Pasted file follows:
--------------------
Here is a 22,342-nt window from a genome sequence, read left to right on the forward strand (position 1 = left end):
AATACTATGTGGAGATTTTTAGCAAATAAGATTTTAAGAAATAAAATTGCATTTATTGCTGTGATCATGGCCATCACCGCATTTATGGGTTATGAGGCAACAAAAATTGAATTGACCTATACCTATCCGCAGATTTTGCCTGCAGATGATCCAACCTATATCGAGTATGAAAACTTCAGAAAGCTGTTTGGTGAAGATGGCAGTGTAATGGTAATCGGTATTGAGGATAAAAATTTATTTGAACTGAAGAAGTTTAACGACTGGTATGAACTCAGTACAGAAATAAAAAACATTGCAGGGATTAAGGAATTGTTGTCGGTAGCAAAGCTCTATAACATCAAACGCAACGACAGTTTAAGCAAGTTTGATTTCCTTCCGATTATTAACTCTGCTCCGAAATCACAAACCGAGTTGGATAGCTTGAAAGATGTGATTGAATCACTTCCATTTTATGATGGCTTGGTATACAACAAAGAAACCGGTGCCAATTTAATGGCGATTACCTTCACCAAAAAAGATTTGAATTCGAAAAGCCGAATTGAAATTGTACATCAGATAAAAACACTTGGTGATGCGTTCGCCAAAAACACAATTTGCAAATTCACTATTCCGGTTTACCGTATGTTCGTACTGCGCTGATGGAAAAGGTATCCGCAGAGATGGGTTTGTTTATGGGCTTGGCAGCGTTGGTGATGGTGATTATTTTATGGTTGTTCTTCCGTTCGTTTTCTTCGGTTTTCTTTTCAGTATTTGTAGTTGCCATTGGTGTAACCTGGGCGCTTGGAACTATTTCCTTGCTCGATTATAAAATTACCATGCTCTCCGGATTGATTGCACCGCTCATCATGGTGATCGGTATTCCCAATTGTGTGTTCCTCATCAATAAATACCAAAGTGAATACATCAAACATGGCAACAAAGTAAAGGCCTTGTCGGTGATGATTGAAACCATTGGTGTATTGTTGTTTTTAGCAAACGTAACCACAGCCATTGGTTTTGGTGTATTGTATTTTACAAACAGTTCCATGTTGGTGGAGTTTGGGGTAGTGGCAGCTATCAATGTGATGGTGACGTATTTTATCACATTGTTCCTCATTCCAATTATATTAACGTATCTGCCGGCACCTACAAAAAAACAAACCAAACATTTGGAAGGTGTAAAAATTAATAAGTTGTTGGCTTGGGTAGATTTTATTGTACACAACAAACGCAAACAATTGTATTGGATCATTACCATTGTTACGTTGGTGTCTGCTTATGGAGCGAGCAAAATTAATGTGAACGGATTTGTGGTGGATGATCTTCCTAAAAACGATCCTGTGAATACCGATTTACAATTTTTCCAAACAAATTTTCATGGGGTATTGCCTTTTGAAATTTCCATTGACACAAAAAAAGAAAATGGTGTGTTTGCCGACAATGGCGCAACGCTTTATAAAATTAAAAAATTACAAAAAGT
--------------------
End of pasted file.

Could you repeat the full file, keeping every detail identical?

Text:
Here is a 22,342-nt window from a genome sequence, read left to right on the forward strand (position 1 = left end):
AATACTATGTGGAGATTTTTAGCAAATAAGATTTTAAGAAATAAAATTGCATTTATTGCTGTGATCATGGCCATCACCGCATTTATGGGTTATGAGGCAACAAAAATTGAATTGACCTATACCTATCCGCAGATTTTGCCTGCAGATGATCCAACCTATATCGAGTATGAAAACTTCAGAAAGCTGTTTGGTGAAGATGGCAGTGTAATGGTAATCGGTATTGAGGATAAAAATTTATTTGAACTGAAGAAGTTTAACGACTGGTATGAACTCAGTACAGAAATAAAAAACATTGCAGGGATTAAGGAATTGTTGTCGGTAGCAAAGCTCTATAACATCAAACGCAACGACAGTTTAAGCAAGTTTGATTTCCTTCCGATTATTAACTCTGCTCCGAAATCACAAACCGAGTTGGATAGCTTGAAAGATGTGATTGAATCACTTCCATTTTATGATGGCTTGGTATACAACAAAGAAACCGGTGCCAATTTAATGGCGATTACCTTCACCAAAAAAGATTTGAATTCGAAAAGCCGAATTGAAATTGTACATCAGATAAAAACACTTGGTGATGCGTTCGCCAAAAACACAATTTGCAAATTCACTATTCCGGTTTACCGTATGTTCGTACTGCGCTGATGGAAAAGGTATCCGCAGAGATGGGTTTGTTTATGGGCTTGGCAGCGTTGGTGATGGTGATTATTTTATGGTTGTTCTTCCGTTCGTTTTCTTCGGTTTTCTTTTCAGTATTTGTAGTTGCCATTGGTGTAACCTGGGCGCTTGGAACTATTTCCTTGCTCGATTATAAAATTACCATGCTCTCCGGATTGATTGCACCGCTCATCATGGTGATCGGTATTCCCAATTGTGTGTTCCTCATCAATAAATACCAAAGTGAATACATCAAACATGGCAACAAAGTAAAGGCCTTGTCGGTGATGATTGAAACCATTGGTGTATTGTTGTTTTTAGCAAACGTAACCACAGCCATTGGTTTTGGTGTATTGTATTTTACAAACAGTTCCATGTTGGTGGAGTTTGGGGTAGTGGCAGCTATCAATGTGATGGTGACGTATTTTATCACATTGTTCCTCATTCCAATTATATTAACGTATCTGCCGGCACCTACAAAAAAACAAACCAAACATTTGGAAGGTGTAAAAATTAATAAGTTGTTGGCTTGGGTAGATTTTATTGTACACAACAAACGCAAACAATTGTATTGGATCATTACCATTGTTACGTTGGTGTCTGCTTATGGAGCGAGCAAAATTAATGTGAACGGATTTGTGGTGGATGATCTTCCTAAAAACGATCCTGTGAATACCGATTTACAATTTTTCCAAACAAATTTTCATGGGGTATTGCCTTTTGAAATTTCCATTGACACAAAAAAAGAAAATGGTGTGTTTGCCGACAATGGCGCAACGCTTTATAAAATTAAAAAATTACAAAAAGT